When the audience isn't the audience

Apparently, Columbia Road E2 has the cheapest heroin in Europe.

Which attracted a great number of users, which attracted a great number of dealers.

It became so busy it was sold in the open during the day, from dealers in parked cars to users looking for a fix.

But the worst thing for the locals was that it was all done in front of children.

If this behaviour were accepted as normal, how would they grow up?

Individual complaints to the police were logged, but nothing much happened.

The problem was, complaints are made by people at the bottom to people at the bottom, people who have no real power to do anything.

So the question is, how do you get people at the top, the people who have power, to care?

How do you get them interested in the problems of people at the bottom?

The answer is, you make it their problem.

So that’s what 70 residents of Columbia Road did, they banded together to form a community action group.

They hired a guerrilla art project called The Columbia Road Cartel.

The job was to get the problem into the news media so that it became an embarrassment to the people in power.

But how do you do that, the media already has enough sad stories about problems.

The answer is you make it fun, you take the piss, you give them a story you know their readers would love.

So the residents of Columbia Road turned to street art and began having fun.

They made street signs that were exact copies of real road signs, and they added them to all the places these were fixed to.

So, above the official NO LOADING AT ANY TIME signs, they added CRACK PICK-UP POINT.

Above the signs with a red and black arrow going in opposite directions (indicating a narrow street) they added GIVE WAY TO ONCOMING DRUG DEALERS.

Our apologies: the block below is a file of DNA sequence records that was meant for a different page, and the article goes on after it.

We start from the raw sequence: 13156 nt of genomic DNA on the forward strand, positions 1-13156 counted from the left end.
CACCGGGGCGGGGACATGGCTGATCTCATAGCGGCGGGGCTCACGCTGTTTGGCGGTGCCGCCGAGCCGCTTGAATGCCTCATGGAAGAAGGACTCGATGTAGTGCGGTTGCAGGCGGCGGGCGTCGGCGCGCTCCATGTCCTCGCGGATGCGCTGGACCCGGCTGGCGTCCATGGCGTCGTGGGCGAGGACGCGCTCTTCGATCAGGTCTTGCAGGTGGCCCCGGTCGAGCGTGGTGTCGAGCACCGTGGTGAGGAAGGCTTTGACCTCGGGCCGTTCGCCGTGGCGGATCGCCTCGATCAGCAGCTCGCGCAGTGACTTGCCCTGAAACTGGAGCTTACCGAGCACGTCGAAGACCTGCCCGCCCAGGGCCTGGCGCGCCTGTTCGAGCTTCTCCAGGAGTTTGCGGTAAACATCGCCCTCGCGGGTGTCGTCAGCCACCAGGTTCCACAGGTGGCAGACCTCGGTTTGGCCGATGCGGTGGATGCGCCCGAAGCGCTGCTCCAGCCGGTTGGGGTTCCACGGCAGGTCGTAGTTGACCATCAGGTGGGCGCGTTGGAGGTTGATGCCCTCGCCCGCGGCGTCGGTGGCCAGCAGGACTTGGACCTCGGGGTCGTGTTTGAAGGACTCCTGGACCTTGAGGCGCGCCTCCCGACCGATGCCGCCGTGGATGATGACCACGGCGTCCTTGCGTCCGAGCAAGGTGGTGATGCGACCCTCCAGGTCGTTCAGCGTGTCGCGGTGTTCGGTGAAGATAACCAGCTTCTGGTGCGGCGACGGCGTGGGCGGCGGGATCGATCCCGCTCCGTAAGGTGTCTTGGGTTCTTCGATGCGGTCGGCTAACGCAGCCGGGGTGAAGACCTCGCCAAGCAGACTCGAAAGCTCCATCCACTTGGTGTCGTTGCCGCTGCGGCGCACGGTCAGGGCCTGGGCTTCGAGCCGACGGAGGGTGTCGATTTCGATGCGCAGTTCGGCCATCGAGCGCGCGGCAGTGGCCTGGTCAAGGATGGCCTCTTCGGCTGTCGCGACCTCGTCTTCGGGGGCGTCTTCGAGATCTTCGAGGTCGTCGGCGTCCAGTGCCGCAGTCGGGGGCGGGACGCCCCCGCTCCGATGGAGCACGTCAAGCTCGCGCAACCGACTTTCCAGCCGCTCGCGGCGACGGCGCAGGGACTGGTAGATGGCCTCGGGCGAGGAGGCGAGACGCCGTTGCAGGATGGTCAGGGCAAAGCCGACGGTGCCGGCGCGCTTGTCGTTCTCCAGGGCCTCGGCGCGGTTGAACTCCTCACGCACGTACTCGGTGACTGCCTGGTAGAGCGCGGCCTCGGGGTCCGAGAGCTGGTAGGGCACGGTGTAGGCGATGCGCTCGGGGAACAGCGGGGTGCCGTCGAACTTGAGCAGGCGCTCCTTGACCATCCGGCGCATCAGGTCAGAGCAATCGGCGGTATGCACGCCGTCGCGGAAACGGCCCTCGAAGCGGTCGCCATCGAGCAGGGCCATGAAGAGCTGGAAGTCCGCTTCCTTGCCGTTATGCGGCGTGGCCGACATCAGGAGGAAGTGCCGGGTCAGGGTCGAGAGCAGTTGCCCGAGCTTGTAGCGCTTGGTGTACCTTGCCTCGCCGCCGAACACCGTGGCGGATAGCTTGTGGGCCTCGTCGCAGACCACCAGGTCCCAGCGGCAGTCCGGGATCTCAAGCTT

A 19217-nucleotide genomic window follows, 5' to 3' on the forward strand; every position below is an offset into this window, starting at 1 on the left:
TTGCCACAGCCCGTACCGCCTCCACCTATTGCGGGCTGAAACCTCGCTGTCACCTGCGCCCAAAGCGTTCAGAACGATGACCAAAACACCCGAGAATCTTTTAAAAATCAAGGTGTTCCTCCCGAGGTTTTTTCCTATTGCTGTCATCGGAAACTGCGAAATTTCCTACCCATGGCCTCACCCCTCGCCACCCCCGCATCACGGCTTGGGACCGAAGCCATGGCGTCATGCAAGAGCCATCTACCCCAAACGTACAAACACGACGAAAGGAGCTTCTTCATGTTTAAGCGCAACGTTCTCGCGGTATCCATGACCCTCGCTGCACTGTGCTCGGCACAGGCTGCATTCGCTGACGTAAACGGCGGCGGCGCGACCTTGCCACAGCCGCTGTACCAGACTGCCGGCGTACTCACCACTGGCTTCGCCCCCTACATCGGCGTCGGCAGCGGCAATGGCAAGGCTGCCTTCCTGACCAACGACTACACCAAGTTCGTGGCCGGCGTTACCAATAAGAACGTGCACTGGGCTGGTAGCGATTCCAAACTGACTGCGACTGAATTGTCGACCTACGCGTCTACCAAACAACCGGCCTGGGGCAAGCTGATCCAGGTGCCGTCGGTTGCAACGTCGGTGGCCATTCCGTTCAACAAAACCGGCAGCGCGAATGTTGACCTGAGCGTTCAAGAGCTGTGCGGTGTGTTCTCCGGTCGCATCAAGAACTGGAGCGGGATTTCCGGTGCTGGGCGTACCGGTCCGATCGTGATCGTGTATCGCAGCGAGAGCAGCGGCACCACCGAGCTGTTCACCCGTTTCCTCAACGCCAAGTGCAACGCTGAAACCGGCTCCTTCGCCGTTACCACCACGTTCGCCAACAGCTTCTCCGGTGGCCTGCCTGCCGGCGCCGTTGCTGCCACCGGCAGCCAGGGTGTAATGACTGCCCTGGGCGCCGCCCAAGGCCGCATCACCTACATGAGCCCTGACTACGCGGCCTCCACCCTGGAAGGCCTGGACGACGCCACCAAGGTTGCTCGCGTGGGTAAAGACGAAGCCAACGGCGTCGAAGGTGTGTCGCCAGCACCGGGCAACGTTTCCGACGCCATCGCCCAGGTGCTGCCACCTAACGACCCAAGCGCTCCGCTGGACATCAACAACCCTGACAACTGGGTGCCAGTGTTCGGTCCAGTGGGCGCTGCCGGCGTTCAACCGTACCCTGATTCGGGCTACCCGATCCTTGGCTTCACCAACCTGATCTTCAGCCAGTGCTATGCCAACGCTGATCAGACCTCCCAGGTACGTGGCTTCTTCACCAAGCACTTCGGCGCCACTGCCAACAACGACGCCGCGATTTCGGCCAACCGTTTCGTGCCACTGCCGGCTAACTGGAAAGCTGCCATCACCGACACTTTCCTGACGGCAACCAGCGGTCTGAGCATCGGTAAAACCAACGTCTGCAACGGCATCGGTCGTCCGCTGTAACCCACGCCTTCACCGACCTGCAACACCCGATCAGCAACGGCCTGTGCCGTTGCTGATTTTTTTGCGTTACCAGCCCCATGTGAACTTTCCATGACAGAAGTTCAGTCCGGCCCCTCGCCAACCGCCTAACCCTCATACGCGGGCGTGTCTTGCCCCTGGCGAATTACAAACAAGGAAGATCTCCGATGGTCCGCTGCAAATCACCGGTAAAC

Above no-entry signs with a red diagonal slash, they added NEEDLE-FREE ZONE.

In the road, next to the kerb, they painted dotted lines big enough for two parked cars, and in official type they painted DRUG DEALERS ONLY.

They began to take the piss out of the fact that the drug dealers now ran this area, not the police.

And they were right, the media loved it: The Sun, the Daily Mirror, the Mail, The Times, the Telegraph, the BBC and Sky all ran with it.

They all had photos of the road signs looking totally authentic, mocking the police.

So the people in charge couldn’t fail to see it and be embarrassed in front of everyone.

The police had to be seen to get back in control, they quickly managed to trace four mobile phone lines linked to the four main gangs.

They searched their homes and found hundreds of wraps of heroin.

They arrested and charged 38 men aged between 19 and 56.

These men have now been sentenced to a total of 51 years and 9 months in prison.

And none of that would have happened if the residents had carried on making individual complaints to the police.

It happened because they motivated the media that the entire country pays attention to.

In order to do that, you need to find out what motivates the media.

Of course, the police were the real audience, but they couldn’t motivate the police.

So they motivated the media that would motivate the police.

Which meant their audience switched from being the police to being the media.

At which point the brief changed.

Defining your real media is sometimes the most creative step of all.

Dave Trott is the author of Creative Blindness and How to Cure It, Creative Mischief, Predatory Thinking and One Plus One Equals Three

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